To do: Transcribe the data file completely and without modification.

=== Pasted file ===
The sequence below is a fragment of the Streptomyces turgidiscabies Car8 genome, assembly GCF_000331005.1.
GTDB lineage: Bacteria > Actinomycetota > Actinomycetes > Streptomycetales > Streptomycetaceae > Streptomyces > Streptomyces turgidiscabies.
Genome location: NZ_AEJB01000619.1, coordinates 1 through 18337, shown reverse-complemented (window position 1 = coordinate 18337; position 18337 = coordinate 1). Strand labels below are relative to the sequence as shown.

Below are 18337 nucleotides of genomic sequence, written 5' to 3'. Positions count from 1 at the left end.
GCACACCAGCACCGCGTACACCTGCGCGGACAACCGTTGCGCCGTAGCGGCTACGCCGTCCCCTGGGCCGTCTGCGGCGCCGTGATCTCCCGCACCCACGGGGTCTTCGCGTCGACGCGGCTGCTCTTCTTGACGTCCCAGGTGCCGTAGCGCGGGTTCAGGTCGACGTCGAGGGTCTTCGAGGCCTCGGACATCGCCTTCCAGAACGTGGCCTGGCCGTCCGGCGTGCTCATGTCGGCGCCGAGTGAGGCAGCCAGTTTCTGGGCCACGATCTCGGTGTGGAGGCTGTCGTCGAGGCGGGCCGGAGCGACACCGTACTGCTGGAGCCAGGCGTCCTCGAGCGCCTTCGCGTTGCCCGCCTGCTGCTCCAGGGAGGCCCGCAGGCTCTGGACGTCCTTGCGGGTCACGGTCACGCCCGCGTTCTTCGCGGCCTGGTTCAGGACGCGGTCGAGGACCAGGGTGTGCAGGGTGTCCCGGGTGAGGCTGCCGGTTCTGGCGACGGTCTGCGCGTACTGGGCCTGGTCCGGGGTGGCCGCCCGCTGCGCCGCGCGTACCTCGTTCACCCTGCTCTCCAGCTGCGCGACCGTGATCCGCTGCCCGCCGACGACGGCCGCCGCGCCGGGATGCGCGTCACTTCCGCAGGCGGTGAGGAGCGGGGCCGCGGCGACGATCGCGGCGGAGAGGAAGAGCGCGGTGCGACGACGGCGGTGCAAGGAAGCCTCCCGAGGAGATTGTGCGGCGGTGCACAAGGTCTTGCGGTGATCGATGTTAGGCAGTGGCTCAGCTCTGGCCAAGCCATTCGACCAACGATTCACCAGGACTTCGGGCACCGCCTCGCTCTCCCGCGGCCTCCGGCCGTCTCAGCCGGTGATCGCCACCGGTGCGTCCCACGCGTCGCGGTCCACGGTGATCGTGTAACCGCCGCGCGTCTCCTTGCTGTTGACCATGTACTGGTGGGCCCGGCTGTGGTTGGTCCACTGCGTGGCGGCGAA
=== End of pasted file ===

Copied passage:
The sequence below is a fragment of the Streptomyces turgidiscabies Car8 genome, assembly GCF_000331005.1.
GTDB lineage: Bacteria > Actinomycetota > Actinomycetes > Streptomycetales > Streptomycetaceae > Streptomyces > Streptomyces turgidiscabies.
Genome location: NZ_AEJB01000619.1, coordinates 1 through 18337, shown reverse-complemented (window position 1 = coordinate 18337; position 18337 = coordinate 1). Strand labels below are relative to the sequence as shown.

Below are 18337 nucleotides of genomic sequence, written 5' to 3'. Positions count from 1 at the left end.
GCACACCAGCACCGCGTACACCTGCGCGGACAACCGTTGCGCCGTAGCGGCTACGCCGTCCCCTGGGCCGTCTGCGGCGCCGTGATCTCCCGCACCCACGGGGTCTTCGCGTCGACGCGGCTGCTCTTCTTGACGTCCCAGGTGCCGTAGCGCGGGTTCAGGTCGACGTCGAGGGTCTTCGAGGCCTCGGACATCGCCTTCCAGAACGTGGCCTGGCCGTCCGGCGTGCTCATGTCGGCGCCGAGTGAGGCAGCCAGTTTCTGGGCCACGATCTCGGTGTGGAGGCTGTCGTCGAGGCGGGCCGGAGCGACACCGTACTGCTGGAGCCAGGCGTCCTCGAGCGCCTTCGCGTTGCCCGCCTGCTGCTCCAGGGAGGCCCGCAGGCTCTGGACGTCCTTGCGGGTCACGGTCACGCCCGCGTTCTTCGCGGCCTGGTTCAGGACGCGGTCGAGGACCAGGGTGTGCAGGGTGTCCCGGGTGAGGCTGCCGGTTCTGGCGACGGTCTGCGCGTACTGGGCCTGGTCCGGGGTGGCCGCCCGCTGCGCCGCGCGTACCTCGTTCACCCTGCTCTCCAGCTGCGCGACCGTGATCCGCTGCCCGCCGACGACGGCCGCCGCGCCGGGATGCGCGTCACTTCCGCAGGCGGTGAGGAGCGGGGCCGCGGCGACGATCGCGGCGGAGAGGAAGAGCGCGGTGCGACGACGGCGGTGCAAGGAAGCCTCCCGAGGAGATTGTGCGGCGGTGCACAAGGTCTTGCGGTGATCGATGTTAGGCAGTGGCTCAGCTCTGGCCAAGCCATTCGACCAACGATTCACCAGGACTTCGGGCACCGCCTCGCTCTCCCGCGGCCTCCGGCCGTCTCAGCCGGTGATCGCCACCGGTGCGTCCCACGCGTCGCGGTCCACGGTGATCGTGTAACCGCCGCGCGTCTCCTTGCTGTTGACCATGTACTGGTGGGCCCGGCTGTGGTTGGTCCACTGCGTGGCGGCGAA